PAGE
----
A coaching client of mine recently inquired about how much he should charge a company that was looking to hire him to produce a series of national television spots. They were hoping to save some money from the agency they were using, and as my coaching client is a 1-man shop, they saw a good opportunity to save some moolah.
What I informed him was that he could (and should) charge more for his services if the video he’s producing is going to be used on national broadcast TV vs. just the internet.
This is an area of business I think photographers have a better handle on than videographers. It’s very common in commercial photography to charge different rates for your photos when they are used in print vs. web; a local magazine vs. a national one; domestically or international; etc. But videographers (particularly small, mom and pop sized “studios”) don’t necessarily face this issue. Admittedly, even I only started really grasping the significance of this in the past year.
When you shoot photos or videos, unless you have a contract or some employment agreement in place stipulating otherwise, by law you automatically own the copyright and license. The license for your work is worth more to your client if they want to use it to reach a national broadcast audience, than if they want to use it to reach a local cable community, or if it’s only going to be on the web. Therefore you should charge accordingly.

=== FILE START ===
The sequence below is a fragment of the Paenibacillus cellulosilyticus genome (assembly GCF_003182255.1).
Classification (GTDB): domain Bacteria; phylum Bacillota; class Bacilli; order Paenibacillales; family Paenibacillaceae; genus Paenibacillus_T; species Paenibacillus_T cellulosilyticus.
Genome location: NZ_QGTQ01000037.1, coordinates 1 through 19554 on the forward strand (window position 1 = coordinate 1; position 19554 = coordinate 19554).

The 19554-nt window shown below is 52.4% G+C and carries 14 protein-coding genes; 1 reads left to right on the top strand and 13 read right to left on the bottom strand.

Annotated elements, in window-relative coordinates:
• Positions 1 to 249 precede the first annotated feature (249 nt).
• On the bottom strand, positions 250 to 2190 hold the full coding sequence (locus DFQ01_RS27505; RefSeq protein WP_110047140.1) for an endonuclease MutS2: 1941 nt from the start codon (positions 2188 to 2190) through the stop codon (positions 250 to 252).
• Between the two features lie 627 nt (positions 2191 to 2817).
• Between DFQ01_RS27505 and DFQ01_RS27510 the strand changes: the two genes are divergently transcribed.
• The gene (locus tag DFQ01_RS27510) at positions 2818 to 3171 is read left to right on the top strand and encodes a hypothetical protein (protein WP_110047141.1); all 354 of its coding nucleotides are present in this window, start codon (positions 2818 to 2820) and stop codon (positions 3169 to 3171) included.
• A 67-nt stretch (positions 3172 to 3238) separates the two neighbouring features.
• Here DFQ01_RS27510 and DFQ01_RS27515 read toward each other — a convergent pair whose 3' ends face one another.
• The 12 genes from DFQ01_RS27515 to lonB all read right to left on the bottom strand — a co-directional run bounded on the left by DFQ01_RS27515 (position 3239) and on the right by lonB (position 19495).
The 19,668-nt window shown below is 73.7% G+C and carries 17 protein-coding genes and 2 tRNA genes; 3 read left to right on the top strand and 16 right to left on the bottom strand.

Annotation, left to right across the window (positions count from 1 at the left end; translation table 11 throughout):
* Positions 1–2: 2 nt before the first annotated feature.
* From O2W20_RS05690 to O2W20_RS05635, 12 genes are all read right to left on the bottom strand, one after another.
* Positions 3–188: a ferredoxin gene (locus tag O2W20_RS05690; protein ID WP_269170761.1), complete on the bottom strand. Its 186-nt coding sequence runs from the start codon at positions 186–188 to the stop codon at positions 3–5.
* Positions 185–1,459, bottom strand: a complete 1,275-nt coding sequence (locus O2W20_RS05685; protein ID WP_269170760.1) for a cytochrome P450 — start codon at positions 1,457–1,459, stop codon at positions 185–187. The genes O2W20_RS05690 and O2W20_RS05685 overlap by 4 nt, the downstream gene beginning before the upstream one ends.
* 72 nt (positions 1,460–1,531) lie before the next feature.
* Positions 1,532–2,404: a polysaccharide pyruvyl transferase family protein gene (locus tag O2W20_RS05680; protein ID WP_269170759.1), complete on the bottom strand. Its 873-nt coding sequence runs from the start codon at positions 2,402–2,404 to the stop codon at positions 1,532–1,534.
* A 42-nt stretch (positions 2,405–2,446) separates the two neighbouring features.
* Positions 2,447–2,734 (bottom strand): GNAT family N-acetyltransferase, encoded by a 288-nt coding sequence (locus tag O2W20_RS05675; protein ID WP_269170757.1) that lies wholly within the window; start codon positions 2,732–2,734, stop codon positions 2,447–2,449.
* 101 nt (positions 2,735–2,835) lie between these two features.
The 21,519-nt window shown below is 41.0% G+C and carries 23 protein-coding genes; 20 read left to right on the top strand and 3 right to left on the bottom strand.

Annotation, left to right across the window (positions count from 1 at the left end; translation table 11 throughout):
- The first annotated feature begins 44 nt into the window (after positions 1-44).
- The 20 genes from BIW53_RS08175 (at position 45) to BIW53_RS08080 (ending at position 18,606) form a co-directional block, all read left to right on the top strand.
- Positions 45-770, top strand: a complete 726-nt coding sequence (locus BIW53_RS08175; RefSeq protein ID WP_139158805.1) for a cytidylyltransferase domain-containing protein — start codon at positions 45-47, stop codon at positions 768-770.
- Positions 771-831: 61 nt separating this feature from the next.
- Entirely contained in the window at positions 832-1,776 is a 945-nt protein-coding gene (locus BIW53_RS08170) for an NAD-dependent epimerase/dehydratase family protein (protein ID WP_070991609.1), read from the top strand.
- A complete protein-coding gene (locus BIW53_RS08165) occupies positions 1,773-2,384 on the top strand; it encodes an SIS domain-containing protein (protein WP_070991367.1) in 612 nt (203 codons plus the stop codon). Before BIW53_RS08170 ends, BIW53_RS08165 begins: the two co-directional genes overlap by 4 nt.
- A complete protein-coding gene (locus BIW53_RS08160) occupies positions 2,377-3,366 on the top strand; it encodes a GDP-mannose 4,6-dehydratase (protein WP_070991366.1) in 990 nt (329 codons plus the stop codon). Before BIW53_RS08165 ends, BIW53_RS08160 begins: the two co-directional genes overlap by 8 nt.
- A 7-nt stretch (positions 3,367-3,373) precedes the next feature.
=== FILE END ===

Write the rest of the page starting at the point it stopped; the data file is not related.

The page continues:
Think about other art forms that require higher rates for broader audiences:
- music licensing
- stock footage
- union rates for actors
The larger the potential audience, the greater the value of your craft.
How Much To Charge?
Whenever I get this question, I get wide-eyed, bite the tip of my pinky finger, and say “One MEEELYON dollars!” That’s how much you should charge.
Just kidding. The real answer to this is “However much the market will bear.” For photography there are programs like BlinkBid that can give you an idea for how much you should charge for broader licenses.
For video, you may want to consult a forum like CreativeCow.net where you can get feedback from high-end producers used to these kind of deals. If you’re interested in getting into larger commercial productions, you’ll definitely want to become familiar with AICP budgeting forms. An affordable software solution for that is the Excel-based Auto Actuals by Production Software. Point Zero is a popular proprietary program, but the list price for that baby is $800.
How do you handle your licensing?